‘Fire of Love’ captures volcanoes’ majesty and terror
- Written by Diane Carson
In “Fire of Love,” director Sara Dosa has crafted an unusual documentary on the majesty, power, and danger of volcanoes, for Dosa did not shoot the extraordinary footage presented here. However, she has expertly chosen from and edited hundreds of hours of her subjects’ 16mm films and thousands of their photographs. They are volcanologists Katia and Maurice Krafft.
Both raised in the French Alsace region, early in their careers, geochemist Katia and geologist Maurice found themselves completely captivated by volcanic behavior. For two decades, they committed themselves singe-mindedly and extraordinarily to scientific documentation, hoping to help others avoid their fate. For on June 3, 1991, at Mount Unzen, Kyushu, Japan, they and fellow volcanologist Harry Glicken died, victims of an unpredictable, dome-forming eruption, racing toward them, roughly two miles away, at over one hundred miles per hour. No spoilers here since this tragedy is noted early in Katia and Maurice’s profile.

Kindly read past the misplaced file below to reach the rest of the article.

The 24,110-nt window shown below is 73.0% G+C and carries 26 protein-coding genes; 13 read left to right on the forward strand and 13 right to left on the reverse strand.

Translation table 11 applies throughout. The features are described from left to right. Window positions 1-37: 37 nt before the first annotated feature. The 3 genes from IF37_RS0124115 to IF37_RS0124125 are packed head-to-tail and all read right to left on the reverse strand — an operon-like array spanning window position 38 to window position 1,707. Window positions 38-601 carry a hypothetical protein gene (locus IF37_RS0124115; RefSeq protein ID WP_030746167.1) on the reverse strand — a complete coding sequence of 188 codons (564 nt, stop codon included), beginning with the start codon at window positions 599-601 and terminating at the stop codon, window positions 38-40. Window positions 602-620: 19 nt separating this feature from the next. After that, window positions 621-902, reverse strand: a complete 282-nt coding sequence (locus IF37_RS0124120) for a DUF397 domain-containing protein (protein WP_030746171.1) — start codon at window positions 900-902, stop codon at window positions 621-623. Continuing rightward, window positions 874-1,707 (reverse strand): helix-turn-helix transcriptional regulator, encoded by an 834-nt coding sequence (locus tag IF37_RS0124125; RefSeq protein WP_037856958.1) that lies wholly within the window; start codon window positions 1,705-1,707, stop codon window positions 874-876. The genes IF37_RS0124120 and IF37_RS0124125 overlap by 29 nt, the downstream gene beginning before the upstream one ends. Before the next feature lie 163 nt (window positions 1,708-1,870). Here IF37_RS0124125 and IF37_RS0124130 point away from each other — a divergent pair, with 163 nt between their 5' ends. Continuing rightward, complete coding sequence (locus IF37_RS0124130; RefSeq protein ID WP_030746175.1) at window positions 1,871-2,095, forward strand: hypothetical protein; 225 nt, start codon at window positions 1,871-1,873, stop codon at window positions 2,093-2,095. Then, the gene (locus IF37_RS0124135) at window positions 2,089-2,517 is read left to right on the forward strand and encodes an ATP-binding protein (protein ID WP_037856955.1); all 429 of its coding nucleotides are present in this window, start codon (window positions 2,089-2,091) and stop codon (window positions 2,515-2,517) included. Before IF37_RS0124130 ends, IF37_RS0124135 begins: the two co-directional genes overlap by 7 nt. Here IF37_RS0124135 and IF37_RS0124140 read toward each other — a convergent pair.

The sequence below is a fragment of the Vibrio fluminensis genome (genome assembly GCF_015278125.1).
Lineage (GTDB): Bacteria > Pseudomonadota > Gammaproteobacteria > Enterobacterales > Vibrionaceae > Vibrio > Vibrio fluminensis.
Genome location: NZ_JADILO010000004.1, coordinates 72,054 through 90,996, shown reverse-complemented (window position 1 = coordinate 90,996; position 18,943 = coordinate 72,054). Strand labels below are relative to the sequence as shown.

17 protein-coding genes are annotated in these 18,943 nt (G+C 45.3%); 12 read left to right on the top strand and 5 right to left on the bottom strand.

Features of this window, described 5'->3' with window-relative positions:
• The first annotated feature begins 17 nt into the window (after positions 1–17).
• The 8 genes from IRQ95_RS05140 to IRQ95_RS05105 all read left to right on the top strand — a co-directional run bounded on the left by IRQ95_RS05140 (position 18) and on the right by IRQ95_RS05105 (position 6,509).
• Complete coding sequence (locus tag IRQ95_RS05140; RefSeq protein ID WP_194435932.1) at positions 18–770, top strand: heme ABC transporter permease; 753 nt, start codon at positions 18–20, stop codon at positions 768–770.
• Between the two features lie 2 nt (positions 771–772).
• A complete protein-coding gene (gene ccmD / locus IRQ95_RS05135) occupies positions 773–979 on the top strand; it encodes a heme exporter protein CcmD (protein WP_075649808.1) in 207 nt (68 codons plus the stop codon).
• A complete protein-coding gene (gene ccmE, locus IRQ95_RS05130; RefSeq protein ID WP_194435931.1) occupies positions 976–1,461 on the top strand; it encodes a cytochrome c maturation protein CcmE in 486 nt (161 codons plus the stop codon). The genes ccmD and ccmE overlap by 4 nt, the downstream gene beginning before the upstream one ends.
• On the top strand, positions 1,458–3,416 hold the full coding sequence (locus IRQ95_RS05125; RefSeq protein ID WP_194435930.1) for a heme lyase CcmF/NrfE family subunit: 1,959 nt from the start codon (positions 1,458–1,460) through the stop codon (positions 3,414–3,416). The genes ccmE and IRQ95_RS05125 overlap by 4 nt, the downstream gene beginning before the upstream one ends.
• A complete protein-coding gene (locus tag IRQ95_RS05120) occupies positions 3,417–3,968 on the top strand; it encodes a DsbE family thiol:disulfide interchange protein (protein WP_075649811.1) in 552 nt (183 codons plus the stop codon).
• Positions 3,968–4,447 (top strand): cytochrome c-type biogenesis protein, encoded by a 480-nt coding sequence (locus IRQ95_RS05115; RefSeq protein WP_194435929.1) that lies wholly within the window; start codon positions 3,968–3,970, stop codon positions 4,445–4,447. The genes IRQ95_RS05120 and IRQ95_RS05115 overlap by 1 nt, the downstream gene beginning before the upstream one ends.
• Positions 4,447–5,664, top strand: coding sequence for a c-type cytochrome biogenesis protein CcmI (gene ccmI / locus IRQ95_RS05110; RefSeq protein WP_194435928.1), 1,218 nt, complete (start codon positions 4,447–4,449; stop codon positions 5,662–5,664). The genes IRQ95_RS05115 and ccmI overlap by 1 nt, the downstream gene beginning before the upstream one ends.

With voiceover narration by Miranda July, animated sequences, and interspersed archival footage of interviews and presentations by Katia and Maurice, the Kraffts come to vivid life as they meticulously particularized the fascinating lava flows, volcanic ash, explosions, and gases. Travelling the globe, in silver insulated jumpsuits and sometimes red caps, they appear in danger time after time, filming eruptions, smiling in interviews, clearly in love with each other and their work. A perfect ying and yang couple, Katia defers to Maurice’s more loquacious personality, though she has a droll sense of humor and a contagious smile. In all situations, they are warm, enjoyable, and educational company. Their life’s work contributed enormously to our knowledge of the ways of volcanoes.
When I saw “Fire of Love” at this year’s True/False Film Festival, the audience and I clearly responded to the astonishing and terrifying images with intense fear for Katia and Maurice. Because of the overwhelming grandeur and fearful splendor of the many volcanoes this couple visited and photographed, watching this film on the big screen is a must. A National Geographic Documentary, in English and French with English subtitles, “Fire of Love” screens at Landmark’s Plaza Frontenac Cinema.